An Outdoor Classroom at Westshore Campus
Students and faculty seek to reintroduce and preserve native habitats after construction
When traveling to Cuyahoga Community College’s Westshore Campus in Westlake, one thing stands out immediately: There are a lot of trees.
In fact, both driveways into the campus weave their way through thick woods that partially obscure the quickly growing campus from Clemens Road.
It’s a stark contrast to the decidedly urban environment at the Metropolitan Campus and the vast grassy fields at the Western and Eastern campuses.
Why? In short, Westshore is a product of the time in which it was built. Opened in 2011, it’s the newest of Tri-C’s four campuses — more than 40 years younger than its counterparts. It’s a product of an era of conservation, when maintaining surrounding natural habitats was of increasing importance to the College and the surrounding community.
One goal and requirements for the original construction was to maintain native natural habitats as they would have existed on the site hundreds of years ago, before the area was settled, farmed and urbanized.
Some of the tree growth is original, while other portions consist of reclaimed forestation. The property was a vineyard prior to campus construction, and parts of the land still indicate where the rows of grapes were planted. Since purchasing the land, the College has successfully merged reclaimed land with native forestation to create an educational environment unique among Tri-C’s campuses.
It’s why members of the Westshore Campus community are seeking to further the preservation of these natural habitats and native species and utilize them for education on campus.
In spring 2019, as construction of the Westshore expansion neared its final stages, members of the biology faculty began thinking about what the campus would look like post-construction.
“We had all of this natural space, and we wanted to use it instead of just teaching biology indoors, in labs and classrooms,” said Tri-C biology professor Erica Stevenson. “That’s where this all kind of started.”
Stevenson and colleague Elizabeth Vaidya began to work on a plan to create an outdoor classroom, with walking trails and a wide range of native plant and animal species available for observation.
At the same time, the campus’ environmental club was developing a similar vision.
“We started thinking about some of the other features an outdoor classroom can have,” said Anne Distler, faculty advisor for the Westshore Environmental Club. “We started talking about things like bat boxes to address the mosquito problems in the summer, a reptile and amphibian habitat, a butterfly habitat.”
The biology faculty and environmental club worked to secure $1,500 in funding in late spring through the office of Robert Searson, dean of learning and engagement at the Westshore Campus. The first phase of the outdoor classroom was completed over the summer, including a walking path through the wooded areas and the reintroduction of native plants to the grounds.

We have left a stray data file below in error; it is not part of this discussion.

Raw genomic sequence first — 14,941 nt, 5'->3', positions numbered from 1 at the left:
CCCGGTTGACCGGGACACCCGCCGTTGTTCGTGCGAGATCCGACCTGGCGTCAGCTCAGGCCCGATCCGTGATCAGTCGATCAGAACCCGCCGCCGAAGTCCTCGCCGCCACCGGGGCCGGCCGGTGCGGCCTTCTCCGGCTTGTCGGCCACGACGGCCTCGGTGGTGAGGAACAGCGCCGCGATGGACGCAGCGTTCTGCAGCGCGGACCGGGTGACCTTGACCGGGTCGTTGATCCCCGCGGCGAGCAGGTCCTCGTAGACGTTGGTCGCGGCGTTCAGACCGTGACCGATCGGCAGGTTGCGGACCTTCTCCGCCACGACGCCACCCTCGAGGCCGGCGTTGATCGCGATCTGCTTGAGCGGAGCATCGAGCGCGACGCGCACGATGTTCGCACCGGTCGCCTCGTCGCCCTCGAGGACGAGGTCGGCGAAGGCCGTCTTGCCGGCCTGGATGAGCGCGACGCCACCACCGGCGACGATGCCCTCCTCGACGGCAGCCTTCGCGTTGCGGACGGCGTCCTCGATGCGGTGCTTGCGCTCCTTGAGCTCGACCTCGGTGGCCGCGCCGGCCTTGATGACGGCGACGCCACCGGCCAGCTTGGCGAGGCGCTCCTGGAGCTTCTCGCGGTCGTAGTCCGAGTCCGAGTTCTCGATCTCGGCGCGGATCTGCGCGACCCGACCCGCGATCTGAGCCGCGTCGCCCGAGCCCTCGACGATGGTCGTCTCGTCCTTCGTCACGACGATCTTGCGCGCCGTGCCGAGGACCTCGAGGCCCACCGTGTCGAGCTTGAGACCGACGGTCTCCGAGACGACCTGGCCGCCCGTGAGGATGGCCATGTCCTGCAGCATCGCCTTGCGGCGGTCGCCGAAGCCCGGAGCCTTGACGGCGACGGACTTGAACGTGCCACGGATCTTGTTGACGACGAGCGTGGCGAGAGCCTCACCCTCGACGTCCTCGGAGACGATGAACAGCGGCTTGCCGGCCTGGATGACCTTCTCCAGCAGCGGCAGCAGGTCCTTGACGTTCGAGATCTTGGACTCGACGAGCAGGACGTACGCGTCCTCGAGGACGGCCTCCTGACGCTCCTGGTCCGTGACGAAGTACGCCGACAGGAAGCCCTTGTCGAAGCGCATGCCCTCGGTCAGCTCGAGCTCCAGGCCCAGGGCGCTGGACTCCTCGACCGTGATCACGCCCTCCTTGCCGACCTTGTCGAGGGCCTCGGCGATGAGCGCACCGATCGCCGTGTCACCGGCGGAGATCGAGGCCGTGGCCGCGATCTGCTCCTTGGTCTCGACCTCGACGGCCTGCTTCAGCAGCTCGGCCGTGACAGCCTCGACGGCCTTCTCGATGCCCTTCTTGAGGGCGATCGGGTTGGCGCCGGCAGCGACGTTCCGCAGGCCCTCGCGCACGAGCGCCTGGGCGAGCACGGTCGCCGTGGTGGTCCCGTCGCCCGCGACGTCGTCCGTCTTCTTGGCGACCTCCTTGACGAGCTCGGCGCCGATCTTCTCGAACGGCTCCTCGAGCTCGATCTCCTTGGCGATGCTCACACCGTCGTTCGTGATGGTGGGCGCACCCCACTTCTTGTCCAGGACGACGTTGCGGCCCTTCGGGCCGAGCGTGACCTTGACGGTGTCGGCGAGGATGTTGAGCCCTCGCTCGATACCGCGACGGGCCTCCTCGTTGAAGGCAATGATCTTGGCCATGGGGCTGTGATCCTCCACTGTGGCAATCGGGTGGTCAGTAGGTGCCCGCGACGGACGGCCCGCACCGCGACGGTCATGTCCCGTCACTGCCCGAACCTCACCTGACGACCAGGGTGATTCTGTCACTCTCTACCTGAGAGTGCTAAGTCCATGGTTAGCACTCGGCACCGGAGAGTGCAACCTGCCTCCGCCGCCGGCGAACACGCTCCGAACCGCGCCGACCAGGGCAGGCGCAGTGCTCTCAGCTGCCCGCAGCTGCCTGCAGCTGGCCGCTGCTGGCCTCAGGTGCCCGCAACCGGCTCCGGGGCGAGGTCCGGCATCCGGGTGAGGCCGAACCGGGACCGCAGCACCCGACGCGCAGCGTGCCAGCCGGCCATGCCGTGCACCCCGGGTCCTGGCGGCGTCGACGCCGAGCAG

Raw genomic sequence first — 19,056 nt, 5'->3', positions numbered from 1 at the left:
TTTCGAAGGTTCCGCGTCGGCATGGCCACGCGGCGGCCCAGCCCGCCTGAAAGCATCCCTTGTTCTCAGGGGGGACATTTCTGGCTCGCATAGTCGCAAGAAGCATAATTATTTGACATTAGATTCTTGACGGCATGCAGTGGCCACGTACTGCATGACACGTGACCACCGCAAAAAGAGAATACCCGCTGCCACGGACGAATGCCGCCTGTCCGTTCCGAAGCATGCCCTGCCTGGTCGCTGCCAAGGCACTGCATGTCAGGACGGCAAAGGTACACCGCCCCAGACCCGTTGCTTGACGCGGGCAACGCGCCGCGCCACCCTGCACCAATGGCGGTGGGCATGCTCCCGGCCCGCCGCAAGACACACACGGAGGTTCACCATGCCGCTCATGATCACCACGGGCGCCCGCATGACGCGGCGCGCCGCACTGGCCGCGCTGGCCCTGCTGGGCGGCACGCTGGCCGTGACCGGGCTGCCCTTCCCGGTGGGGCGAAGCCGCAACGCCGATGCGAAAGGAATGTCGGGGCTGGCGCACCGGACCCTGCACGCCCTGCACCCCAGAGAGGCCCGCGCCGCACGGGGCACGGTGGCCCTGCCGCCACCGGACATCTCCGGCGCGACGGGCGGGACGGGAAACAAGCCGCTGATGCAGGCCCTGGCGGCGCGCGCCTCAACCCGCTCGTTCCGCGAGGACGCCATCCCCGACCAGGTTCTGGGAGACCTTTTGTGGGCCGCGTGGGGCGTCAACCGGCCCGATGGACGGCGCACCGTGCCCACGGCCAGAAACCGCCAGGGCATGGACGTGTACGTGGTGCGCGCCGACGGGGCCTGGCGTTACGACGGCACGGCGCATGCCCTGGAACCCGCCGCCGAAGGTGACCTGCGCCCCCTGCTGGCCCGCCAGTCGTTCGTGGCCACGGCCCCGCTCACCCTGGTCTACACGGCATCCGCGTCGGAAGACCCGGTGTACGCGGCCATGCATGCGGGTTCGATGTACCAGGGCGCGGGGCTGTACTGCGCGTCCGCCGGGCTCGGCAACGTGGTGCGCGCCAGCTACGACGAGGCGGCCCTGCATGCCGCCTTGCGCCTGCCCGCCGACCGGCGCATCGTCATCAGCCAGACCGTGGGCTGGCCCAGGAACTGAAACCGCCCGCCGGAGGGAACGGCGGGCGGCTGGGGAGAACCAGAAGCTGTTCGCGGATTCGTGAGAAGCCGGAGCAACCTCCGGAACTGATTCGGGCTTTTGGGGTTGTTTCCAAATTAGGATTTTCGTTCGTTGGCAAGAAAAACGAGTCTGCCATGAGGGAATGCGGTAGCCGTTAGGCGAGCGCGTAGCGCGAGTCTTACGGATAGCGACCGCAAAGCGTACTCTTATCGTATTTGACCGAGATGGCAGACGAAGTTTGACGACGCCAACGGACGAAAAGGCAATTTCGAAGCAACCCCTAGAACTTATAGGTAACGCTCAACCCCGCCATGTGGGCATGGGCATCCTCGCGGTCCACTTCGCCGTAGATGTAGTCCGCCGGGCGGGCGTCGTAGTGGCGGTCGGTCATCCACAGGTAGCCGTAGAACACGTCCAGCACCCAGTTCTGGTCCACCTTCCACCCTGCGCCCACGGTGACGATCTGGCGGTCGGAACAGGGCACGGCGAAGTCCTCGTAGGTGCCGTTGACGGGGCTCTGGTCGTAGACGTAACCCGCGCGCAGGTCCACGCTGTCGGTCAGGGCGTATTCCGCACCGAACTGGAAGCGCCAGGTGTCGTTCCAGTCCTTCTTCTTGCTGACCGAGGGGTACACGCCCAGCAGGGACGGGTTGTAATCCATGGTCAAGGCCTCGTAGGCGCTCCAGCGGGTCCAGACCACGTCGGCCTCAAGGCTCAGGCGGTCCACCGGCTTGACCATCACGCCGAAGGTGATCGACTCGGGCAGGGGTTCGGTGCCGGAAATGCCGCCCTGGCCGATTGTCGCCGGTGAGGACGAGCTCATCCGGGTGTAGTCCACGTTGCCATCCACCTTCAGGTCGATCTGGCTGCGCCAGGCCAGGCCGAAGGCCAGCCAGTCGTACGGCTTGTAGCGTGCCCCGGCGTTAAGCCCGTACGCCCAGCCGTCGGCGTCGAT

“We went to a native plants sale at the Cleveland Metroparks,” Stevenson said. “Most of those plants are now in various places along the path.”
The campus now has nearly a dozen reintroduced plant species native to the area, including Christmas and ostrich ferns, hairy alumroot, swamp milkweed and Canada waterleaf.
The reintroduced plant life should, in turn, attract a wide range of animal life to the area. Distler said her club will be able to do more work next spring and summer, with the benefit of a full planting season.
“We started kind of late this year,” she said. “We’ll be able to start planting on time next year.”
But current chemistry and biology students will still get to experience the classroom in its formative stages. Along with reintroduced plants by the walking trails, the outdoor classroom also includes a pond that allows for the study of aquatic life — plants, amphibians, fish and microorganisms.
“We’ll be able to go out to the pond for classes, take samples of pond water and examine them,” Stevenson said.
Not just for science classes
In the longer term, Stevenson would like to see the outdoor classroom used for more than science work. Nature has applications in all areas of study, and she’d like to see a time when many different classes at the Westshore Campus can utilize the outdoor classroom in some form.
“It could be, for example, an English class using the outdoors as inspiration for writing,” Stevenson said. “A business class could draw ideas for new products from nature and figure out ways to market them. There are tons of applications for the space. It’s a big asset for our campus.”
Stevenson and Distler would also like to see it become an asset for the community.
“We’ve had great support from [Campus President Terri Pope] and our campus leadership to do this project, and I think they really believe in this as something the whole community can use and enjoy as well,” Stevenson said.
“We’re looking forward to watching all of this come to fruition,” Distler said.
In the coming months, we will publish a series of stories highlighting the people and initiatives supporting sustainability practices at each of Tri-C’s campuses. This series will highlight the ways in which Tri-C strives to be a good steward of the resources entrusted to it, both now and for future generations.
November 25, 2019
Erik Cassano, 216-987-3577 or firstname.lastname@example.org